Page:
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UN, Africa needs stronger links to advance peace, development, Security Council told

UN, Africa needs stronger links to advance peace, development, Security Council told

Louise Fréchette
As the Security Council today held a high-level meeting to re-examine the situation in Africa, United Nations and other officials called for building a stronger relationship between the world body and regional institutions on the continent.

At the outset of the day-long debate, which was chaired by Anil Kumarsingh Gayan, the Minister of Foreign Affairs and Regional Cooperation of Mauritius, UN Deputy Secretary-General Louise Fréchette said the United Nations should step up its cooperation with the political mechanisms that some of the subregional organizations have created to ensure the development of integrated approaches to conflict prevention, peacekeeping and peace-building.

"Such approaches must involve cooperation not only in the areas of politics and security but also across a wide range of issues, such as human rights, humanitarian relief, the struggle against HIV/AIDS and economic and social development," Ms. Fréchette said.

Hopefully, the establishment of the UN Office in West Africa, and the proposed International Conference on the Great Lakes, would help improve institutional links and build confidence among the countries of those subregions, the Deputy Secretary-General said.

"But let us not delude ourselves," Ms. Fréchette noted. "None of this will get very far unless there is real political will - both on the part of African leaders, to pursue the quest for peace, and on the part of members of this Council, to act decisively in their support for Africa."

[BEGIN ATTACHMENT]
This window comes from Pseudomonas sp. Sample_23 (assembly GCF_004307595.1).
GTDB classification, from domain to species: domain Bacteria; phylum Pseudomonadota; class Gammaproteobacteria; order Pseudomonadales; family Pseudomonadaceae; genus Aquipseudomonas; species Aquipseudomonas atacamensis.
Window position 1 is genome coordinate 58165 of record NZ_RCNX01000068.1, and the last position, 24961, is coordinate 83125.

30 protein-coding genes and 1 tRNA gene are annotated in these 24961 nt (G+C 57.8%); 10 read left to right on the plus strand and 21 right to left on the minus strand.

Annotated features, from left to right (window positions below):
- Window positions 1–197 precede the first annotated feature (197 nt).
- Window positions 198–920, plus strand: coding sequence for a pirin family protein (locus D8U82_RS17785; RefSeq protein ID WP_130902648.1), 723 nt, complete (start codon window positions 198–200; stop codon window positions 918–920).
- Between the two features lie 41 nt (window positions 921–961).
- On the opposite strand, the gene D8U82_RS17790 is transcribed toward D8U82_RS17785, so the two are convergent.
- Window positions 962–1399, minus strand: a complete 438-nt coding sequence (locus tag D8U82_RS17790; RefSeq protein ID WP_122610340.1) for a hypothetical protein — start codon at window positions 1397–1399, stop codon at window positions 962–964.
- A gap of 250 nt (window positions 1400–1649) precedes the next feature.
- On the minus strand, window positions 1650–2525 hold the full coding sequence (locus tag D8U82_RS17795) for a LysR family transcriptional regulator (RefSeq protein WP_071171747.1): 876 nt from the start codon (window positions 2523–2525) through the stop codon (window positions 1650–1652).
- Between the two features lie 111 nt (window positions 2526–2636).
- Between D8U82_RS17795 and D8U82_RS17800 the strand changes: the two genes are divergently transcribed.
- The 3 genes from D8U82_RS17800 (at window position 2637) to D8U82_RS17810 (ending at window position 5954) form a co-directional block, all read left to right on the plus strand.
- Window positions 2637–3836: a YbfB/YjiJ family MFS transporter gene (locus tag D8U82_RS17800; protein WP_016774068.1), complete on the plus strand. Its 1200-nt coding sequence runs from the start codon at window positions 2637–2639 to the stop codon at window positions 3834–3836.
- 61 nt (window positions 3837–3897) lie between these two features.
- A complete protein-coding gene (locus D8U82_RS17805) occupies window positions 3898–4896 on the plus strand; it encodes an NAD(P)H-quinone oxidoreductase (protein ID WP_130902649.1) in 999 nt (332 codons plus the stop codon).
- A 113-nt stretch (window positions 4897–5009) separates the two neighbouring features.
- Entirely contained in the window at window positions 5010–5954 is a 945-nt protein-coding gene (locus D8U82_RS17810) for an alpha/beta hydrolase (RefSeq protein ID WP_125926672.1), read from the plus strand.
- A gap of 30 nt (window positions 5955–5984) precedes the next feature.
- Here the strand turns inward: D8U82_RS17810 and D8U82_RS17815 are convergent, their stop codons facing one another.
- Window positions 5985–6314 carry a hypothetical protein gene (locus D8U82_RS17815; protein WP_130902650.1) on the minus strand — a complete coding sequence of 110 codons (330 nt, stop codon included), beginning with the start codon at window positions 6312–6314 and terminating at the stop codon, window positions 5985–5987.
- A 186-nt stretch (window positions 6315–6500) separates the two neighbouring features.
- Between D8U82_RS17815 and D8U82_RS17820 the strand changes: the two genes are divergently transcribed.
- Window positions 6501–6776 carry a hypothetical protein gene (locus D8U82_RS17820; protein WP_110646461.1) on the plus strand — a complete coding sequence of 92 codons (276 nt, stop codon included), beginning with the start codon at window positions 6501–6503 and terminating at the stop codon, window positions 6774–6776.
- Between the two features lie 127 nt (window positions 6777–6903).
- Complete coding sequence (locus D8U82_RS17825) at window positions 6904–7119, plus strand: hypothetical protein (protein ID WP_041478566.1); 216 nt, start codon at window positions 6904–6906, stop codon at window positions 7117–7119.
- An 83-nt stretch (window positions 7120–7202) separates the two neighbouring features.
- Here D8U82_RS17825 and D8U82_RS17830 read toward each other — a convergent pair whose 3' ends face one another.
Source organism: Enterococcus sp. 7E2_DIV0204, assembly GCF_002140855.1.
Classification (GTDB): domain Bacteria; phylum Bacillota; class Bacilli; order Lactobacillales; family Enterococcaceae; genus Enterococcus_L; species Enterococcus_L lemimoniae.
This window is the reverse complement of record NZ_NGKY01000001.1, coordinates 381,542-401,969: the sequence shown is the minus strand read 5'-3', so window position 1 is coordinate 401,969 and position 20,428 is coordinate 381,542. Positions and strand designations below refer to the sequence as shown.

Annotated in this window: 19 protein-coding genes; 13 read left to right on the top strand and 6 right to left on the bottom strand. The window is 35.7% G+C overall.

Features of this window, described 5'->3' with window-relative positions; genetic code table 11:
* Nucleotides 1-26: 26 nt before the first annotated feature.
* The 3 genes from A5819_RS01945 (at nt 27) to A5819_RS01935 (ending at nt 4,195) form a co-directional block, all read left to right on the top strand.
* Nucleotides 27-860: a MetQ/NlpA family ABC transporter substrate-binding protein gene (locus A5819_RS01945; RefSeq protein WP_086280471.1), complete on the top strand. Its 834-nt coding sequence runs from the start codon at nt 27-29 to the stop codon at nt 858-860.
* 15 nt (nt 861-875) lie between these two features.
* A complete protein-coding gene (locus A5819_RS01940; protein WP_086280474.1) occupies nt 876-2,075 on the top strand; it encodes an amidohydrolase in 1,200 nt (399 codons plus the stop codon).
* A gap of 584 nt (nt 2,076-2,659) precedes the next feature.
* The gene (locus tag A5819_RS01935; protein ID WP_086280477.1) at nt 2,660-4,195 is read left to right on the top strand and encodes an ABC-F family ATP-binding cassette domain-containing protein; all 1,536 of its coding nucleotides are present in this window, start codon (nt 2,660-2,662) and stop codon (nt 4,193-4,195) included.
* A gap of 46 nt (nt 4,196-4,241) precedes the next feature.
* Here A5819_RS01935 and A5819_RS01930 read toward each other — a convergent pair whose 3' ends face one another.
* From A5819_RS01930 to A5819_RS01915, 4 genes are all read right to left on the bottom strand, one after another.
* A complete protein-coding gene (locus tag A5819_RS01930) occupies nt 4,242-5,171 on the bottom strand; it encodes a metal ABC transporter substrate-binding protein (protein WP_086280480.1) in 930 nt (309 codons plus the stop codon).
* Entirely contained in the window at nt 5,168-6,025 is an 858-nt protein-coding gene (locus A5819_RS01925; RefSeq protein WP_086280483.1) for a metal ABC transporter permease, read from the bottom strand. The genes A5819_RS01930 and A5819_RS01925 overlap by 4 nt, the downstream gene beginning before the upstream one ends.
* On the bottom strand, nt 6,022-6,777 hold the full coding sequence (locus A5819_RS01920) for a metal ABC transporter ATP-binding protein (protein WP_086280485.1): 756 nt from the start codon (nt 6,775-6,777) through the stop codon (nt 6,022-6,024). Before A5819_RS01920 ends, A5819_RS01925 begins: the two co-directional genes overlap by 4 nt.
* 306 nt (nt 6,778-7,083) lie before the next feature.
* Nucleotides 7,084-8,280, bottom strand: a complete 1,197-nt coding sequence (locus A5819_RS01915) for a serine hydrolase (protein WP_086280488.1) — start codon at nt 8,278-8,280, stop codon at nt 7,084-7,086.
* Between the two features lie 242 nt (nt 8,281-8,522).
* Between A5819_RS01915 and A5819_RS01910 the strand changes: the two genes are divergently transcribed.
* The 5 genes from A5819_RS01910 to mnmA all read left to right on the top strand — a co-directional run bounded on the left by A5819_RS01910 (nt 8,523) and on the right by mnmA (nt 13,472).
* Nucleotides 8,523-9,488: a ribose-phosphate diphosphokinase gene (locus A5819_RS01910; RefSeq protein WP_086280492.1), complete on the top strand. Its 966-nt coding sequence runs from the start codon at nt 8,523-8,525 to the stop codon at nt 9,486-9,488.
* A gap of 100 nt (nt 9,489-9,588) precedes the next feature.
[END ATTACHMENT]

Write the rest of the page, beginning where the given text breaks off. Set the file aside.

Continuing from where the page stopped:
In his statement, Amara Essy, Secretary-General of the Organization of African Unity (OAU), also advocated greater cooperation between his institution and the UN, noting that there were cultural, geographic and other factors that affected conflicts and that Africa's partnership with the United Nations had helped to assess in advance which situations might become crises.

The OAU-UN partnership must also ensure the development of better coordinated peace initiatives in Africa, Mr. Essy said, stressing the paramount responsibility of the Security Council in that partnership, but also noting that Africa must shoulder its obligations.

Following Mr. Essy's statement, representatives from more than 40 countries took the floor, including the Foreign Ministers of Ireland, Norway, Guinea, the Democratic Republic of the Congo, Senegal and Zambia.